Emergency Brake Service & Repair

August 26, 2011  

The emergency brake is a secondary braking system installed in all vehicles. Separate from the primary brake system, it is also called: e-brake; parking brake; or hand brake. State and federal law require emergency brakes on all vehicles.

Types of Emergency Brakes

Although today’s cars have safety measures to indicate potential brake problems or imminent failure, the emergency brake is most often used as a parking brake (or to help the new manual transmission driver when stalled on a hill.) There are four types of e-brakes:

  1. Stick-lever – located under the dash in older model cars
  2. Center console lever – located between front seats
  3. Pedal – located on the floor to the left of the brake pedal
  4. Electric (push button) – on the dash with other controls
The Parts of the Emergency Brake

Designed for use when the primary brake system fails, the emergency brake is purely mechanical. With cables and levers, the emergency brake can bring your car to a complete stop if necessary. When you engage the emergency brake the following happens:

  • the force applied to the cable  is increased by 
  • an intermediate lever 
  • the cable then passes through an
  • equalizer that divides the cable in two and
  • sends equal force to
  • rear wheels that
  • stops the car
For cars with rear drum brakes, the cables are attached directly to the brake shoes. The action of the cable bypasses the hydraulics and acts directly on the brake. If you car has rear disc brakes, however, the  action of the emergency brake requires a separate system to operate. Usually a drum brake is mounted inside the rotor. These are referred to as either exclusive parking brakes or  auxiliary drum brakes.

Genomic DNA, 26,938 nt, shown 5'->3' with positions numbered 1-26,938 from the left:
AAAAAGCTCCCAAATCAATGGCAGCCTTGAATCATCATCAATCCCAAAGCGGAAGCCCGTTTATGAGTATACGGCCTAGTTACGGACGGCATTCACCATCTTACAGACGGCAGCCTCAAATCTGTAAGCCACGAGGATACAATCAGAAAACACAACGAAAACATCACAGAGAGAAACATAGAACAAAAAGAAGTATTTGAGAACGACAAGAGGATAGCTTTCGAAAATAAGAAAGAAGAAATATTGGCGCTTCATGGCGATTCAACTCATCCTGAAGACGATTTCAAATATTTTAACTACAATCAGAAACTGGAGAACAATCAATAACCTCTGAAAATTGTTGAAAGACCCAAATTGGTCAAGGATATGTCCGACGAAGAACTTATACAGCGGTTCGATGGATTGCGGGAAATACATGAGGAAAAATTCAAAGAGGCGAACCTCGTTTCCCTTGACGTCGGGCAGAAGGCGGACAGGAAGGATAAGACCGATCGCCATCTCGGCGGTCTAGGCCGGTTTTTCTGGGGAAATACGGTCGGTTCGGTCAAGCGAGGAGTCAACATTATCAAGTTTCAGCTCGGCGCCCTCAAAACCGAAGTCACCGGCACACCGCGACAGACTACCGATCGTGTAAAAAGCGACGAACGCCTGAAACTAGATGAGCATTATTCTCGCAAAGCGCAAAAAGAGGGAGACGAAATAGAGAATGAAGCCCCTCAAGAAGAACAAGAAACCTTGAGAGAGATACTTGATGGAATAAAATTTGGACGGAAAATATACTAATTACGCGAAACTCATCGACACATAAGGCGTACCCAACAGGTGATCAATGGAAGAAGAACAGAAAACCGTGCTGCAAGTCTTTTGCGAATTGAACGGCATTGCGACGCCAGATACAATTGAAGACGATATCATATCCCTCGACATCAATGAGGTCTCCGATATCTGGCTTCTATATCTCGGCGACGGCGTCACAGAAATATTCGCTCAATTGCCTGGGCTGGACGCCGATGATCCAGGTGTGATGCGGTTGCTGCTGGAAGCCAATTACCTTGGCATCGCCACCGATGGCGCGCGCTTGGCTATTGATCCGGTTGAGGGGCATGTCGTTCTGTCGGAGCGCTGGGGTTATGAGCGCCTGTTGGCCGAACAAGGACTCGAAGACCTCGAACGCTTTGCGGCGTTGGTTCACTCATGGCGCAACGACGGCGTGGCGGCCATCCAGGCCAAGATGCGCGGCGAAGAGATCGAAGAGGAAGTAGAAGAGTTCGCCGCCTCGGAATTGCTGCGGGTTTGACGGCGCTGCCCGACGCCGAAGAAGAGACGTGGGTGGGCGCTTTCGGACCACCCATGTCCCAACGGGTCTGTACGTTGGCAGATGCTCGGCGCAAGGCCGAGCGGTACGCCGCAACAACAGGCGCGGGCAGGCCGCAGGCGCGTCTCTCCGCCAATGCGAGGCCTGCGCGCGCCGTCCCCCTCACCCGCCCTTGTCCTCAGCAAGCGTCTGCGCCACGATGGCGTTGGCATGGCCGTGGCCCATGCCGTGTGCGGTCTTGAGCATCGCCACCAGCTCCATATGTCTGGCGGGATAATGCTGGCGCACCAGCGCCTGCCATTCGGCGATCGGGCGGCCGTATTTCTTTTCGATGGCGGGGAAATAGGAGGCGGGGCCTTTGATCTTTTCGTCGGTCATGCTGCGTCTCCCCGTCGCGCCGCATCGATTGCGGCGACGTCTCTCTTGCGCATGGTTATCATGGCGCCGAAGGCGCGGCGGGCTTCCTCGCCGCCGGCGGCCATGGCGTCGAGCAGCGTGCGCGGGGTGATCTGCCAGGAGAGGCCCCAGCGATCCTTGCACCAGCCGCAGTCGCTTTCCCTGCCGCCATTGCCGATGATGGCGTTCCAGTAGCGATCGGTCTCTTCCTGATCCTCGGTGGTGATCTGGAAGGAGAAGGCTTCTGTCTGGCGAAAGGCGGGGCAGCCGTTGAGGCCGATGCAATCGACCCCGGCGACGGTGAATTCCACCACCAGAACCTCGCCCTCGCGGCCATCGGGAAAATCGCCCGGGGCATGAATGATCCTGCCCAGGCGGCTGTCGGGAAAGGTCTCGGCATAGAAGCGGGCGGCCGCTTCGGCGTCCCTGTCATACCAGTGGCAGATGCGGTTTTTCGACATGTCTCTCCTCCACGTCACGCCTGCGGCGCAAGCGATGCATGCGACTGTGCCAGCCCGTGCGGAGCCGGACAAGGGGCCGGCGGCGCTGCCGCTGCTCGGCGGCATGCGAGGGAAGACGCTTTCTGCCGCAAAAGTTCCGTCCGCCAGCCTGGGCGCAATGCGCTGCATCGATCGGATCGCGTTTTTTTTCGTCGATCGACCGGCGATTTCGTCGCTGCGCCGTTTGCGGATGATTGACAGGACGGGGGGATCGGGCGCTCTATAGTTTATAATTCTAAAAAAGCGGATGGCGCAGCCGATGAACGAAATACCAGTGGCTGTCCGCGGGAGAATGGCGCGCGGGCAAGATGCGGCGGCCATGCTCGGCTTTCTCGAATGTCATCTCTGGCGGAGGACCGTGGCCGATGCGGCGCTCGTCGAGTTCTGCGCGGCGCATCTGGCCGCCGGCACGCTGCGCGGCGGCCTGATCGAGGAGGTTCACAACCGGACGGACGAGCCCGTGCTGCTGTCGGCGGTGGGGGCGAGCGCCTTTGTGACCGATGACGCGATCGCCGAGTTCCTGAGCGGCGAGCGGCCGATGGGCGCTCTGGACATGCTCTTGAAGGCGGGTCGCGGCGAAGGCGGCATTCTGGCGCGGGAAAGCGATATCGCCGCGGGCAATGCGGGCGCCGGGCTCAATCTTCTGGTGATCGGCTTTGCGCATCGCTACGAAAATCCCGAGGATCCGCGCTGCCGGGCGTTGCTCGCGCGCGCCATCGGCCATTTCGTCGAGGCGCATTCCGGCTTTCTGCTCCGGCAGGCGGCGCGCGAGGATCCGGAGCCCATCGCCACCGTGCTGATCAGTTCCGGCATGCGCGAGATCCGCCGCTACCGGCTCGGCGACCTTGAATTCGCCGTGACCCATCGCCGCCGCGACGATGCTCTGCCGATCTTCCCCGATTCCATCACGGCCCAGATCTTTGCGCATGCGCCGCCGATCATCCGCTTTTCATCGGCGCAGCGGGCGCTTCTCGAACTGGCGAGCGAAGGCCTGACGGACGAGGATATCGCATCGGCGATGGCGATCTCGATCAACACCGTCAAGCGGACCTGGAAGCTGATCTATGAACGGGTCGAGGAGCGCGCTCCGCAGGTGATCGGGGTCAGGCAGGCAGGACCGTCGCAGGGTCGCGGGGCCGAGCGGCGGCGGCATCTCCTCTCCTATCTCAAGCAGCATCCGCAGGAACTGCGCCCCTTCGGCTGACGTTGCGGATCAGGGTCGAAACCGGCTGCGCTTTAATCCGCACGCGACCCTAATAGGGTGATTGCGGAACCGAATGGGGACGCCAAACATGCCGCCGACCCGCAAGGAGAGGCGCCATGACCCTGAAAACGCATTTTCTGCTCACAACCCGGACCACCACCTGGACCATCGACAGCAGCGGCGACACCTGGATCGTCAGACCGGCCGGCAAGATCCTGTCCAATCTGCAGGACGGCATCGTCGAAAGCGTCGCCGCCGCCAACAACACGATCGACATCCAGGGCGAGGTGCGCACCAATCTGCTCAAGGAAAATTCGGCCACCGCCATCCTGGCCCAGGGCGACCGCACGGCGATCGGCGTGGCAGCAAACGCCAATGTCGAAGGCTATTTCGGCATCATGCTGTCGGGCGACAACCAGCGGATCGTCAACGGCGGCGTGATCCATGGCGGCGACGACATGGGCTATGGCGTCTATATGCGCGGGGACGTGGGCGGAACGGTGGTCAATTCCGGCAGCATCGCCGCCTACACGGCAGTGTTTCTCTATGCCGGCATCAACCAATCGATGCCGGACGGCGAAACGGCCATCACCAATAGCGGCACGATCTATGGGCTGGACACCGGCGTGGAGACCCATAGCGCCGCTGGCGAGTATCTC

Using the Emergency Brake

The emergency brake is used most often as a parking brake, especially on hills to prevent rolling. Setting the e-brake while your foot is still on the primary brake pedal (for automatic transmission) will keep the car’s weight off the transmission; this will make shifting out of park much easier. Generally, driver’s of manual transmission vehicles set the parking brake every time they leave the car. 

Using the e-brake to assist when starting up a hill, to prevent rolling back. This is a fantastic method for new drivers. By engaging the e-brake and releasing it slowly as the clutch is released, stalling and roll back can be prevented. It is advised that you practice this method before putting it in practice with a car behind you.

Never use the emergency brake to stop suddenly (you know, the circle spinning adventures?) This can damage not only the e-brake, but the primary brake system as well. Always be certain that the  e-brake is fully disengaged when driving. Driving with the e-brake even partially engaged can cause damage to the primary brake system. If you accidentally drive any distance with the e-brake engaged, call Everett Emergency Brake Service & Repair immediately to assure your vehicle is safe to drive.